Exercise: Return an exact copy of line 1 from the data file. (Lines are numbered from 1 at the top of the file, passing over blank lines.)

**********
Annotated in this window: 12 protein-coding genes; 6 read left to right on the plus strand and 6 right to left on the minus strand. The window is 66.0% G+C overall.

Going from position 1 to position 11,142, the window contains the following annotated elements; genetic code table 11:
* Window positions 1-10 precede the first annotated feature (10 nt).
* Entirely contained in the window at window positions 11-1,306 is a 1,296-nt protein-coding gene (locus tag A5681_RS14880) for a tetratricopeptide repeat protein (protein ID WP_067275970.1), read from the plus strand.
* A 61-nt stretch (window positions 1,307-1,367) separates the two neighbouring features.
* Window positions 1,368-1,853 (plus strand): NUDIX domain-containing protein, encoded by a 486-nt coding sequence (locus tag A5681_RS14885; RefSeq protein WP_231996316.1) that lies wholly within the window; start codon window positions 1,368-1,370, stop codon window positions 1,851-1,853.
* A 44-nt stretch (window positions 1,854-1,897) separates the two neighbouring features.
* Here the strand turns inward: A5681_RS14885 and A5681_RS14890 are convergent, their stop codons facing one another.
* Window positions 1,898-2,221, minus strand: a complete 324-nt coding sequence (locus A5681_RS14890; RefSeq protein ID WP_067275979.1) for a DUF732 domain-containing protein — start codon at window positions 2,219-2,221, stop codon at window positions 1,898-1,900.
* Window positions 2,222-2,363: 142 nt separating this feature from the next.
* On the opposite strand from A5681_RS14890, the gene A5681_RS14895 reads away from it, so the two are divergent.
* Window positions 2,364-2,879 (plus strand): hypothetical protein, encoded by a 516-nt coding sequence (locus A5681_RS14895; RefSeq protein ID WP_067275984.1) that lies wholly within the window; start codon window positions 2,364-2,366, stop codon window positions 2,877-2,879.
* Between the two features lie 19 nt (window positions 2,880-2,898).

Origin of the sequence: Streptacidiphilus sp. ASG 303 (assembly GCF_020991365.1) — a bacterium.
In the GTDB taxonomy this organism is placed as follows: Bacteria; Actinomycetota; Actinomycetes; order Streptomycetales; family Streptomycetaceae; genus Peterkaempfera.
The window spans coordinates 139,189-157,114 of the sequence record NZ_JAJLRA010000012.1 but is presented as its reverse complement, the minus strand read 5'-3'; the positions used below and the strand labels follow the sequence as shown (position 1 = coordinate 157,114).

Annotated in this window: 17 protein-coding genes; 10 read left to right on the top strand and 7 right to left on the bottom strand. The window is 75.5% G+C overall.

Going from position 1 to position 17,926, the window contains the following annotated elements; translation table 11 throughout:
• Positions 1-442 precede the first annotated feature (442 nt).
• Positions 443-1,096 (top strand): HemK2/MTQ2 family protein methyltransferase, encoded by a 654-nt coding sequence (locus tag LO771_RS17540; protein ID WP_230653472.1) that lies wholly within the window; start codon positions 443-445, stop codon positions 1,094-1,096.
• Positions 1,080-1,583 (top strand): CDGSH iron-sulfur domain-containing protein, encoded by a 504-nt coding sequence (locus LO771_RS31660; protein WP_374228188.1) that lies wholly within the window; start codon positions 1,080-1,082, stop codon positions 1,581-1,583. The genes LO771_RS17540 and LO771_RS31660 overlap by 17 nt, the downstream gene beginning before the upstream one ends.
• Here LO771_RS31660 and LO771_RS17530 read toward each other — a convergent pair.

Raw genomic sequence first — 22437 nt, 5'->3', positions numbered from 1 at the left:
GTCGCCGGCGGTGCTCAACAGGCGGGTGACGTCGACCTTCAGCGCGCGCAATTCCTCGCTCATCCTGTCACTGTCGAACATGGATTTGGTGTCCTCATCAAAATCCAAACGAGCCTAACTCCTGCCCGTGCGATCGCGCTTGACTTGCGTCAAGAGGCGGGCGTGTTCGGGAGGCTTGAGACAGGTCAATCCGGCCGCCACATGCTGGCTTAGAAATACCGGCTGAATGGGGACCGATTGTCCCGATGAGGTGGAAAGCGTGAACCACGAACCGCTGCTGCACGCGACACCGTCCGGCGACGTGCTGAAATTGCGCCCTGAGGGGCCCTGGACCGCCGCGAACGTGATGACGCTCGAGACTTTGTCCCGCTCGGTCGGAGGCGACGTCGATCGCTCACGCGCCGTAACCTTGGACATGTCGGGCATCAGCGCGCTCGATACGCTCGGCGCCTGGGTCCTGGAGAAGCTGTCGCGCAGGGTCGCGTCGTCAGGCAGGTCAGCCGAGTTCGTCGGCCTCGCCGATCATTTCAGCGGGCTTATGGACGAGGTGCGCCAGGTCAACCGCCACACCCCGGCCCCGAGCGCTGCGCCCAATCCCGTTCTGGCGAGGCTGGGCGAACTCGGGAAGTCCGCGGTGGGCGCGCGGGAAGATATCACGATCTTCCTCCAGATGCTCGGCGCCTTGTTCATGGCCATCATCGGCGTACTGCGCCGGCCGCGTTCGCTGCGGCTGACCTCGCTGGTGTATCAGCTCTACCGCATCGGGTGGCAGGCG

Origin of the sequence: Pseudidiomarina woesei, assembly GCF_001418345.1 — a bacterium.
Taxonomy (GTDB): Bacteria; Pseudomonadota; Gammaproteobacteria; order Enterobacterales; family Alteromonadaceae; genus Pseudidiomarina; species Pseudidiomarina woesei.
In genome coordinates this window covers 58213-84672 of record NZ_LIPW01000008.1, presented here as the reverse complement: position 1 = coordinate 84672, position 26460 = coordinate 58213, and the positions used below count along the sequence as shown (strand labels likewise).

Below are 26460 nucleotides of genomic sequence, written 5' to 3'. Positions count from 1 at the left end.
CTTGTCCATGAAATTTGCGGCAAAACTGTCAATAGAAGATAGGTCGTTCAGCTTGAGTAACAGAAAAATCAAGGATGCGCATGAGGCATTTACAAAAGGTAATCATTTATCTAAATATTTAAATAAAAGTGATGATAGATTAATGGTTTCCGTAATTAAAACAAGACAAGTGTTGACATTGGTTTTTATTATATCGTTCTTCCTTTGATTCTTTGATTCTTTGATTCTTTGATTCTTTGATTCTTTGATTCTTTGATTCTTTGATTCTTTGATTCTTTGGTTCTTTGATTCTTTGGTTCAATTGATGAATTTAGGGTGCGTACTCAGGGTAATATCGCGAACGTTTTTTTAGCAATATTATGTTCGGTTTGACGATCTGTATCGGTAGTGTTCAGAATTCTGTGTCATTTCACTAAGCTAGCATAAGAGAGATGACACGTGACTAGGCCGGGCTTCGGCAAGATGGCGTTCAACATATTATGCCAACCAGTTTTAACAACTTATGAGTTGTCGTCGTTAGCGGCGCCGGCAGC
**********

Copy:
Annotated in this window: 12 protein-coding genes; 6 read left to right on the plus strand and 6 right to left on the minus strand. The window is 66.0% G+C overall.